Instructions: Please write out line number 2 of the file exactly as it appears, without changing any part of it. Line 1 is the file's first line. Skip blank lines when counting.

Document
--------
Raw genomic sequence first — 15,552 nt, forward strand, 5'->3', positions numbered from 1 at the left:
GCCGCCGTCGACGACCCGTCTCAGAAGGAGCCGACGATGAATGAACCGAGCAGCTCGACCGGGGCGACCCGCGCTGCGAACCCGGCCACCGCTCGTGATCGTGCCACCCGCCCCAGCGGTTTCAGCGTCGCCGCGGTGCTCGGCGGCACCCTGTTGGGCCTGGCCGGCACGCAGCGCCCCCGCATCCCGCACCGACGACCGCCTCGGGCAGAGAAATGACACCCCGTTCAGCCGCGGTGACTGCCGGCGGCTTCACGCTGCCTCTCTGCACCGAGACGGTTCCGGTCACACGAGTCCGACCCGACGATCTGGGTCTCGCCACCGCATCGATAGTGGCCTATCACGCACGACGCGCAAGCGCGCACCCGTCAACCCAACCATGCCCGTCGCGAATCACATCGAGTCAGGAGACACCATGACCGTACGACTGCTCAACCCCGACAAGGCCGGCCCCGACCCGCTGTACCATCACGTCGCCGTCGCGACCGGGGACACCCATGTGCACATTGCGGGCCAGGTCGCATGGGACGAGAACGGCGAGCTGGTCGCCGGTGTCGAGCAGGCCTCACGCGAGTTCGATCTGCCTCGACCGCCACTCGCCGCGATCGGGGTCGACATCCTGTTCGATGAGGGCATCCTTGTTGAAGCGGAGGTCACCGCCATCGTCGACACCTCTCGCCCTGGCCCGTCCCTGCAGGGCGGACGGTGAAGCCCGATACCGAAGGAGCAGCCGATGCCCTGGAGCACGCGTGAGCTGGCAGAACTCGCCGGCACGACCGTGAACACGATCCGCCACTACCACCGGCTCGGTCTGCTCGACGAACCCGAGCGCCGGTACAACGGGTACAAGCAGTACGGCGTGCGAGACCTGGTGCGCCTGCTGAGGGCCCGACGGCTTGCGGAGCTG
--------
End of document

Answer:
GCCGCCGTCGACGACCCGTCTCAGAAGGAGCCGACGATGAATGAACCGAGCAGCTCGACCGGGGCGACCCGCGCTGCGAACCCGGCCACCGCTCGTGATCGTGCCACCCGCCCCAGCGGTTTCAGCGTCGCCGCGGTGCTCGGCGGCACCCTGTTGGGCCTGGCCGGCACGCAGCGCCCCCGCATCCCGCACCGACGACCGCCTCGGGCAGAGAAATGACACCCCGTTCAGCCGCGGTGACTGCCGGCGGCTTCACGCTGCCTCTCTGCACCGAGACGGTTCCGGTCACACGAGTCCGACCCGACGATCTGGGTCTCGCCACCGCATCGATAGTGGCCTATCACGCACGACGCGCAAGCGCGCACCCGTCAACCCAACCATGCCCGTCGCGAATCACATCGAGTCAGGAGACACCATGACCGTACGACTGCTCAACCCCGACAAGGCCGGCCCCGACCCGCTGTACCATCACGTCGCCGTCGCGACCGGGGACACCCATGTGCACATTGCGGGCCAGGTCGCATGGGACGAGAACGGCGAGCTGGTCGCCGGTGTCGAGCAGGCCTCACGCGAGTTCGATCTGCCTCGACCGCCACTCGCCGCGATCGGGGTCGACATCCTGTTCGATGAGGGCATCCTTGTTGAAGCGGAGGTCACCGCCATCGTCGACACCTCTCGCCCTGGCCCGTCCCTGCAGGGCGGACGGTGAAGCCCGATACCGAAGGAGCAGCCGATGCCCTGGAGCACGCGTGAGCTGGCAGAACTCGCCGGCACGACCGTGAACACGATCCGCCACTACCACCGGCTCGGTCTGCTCGACGAACCCGAGCGCCGGTACAACGGGTACAAGCAGTACGGCGTGCGAGACCTGGTGCGCCTGCTGAGGGCCCGACGGCTTGCGGAGCTG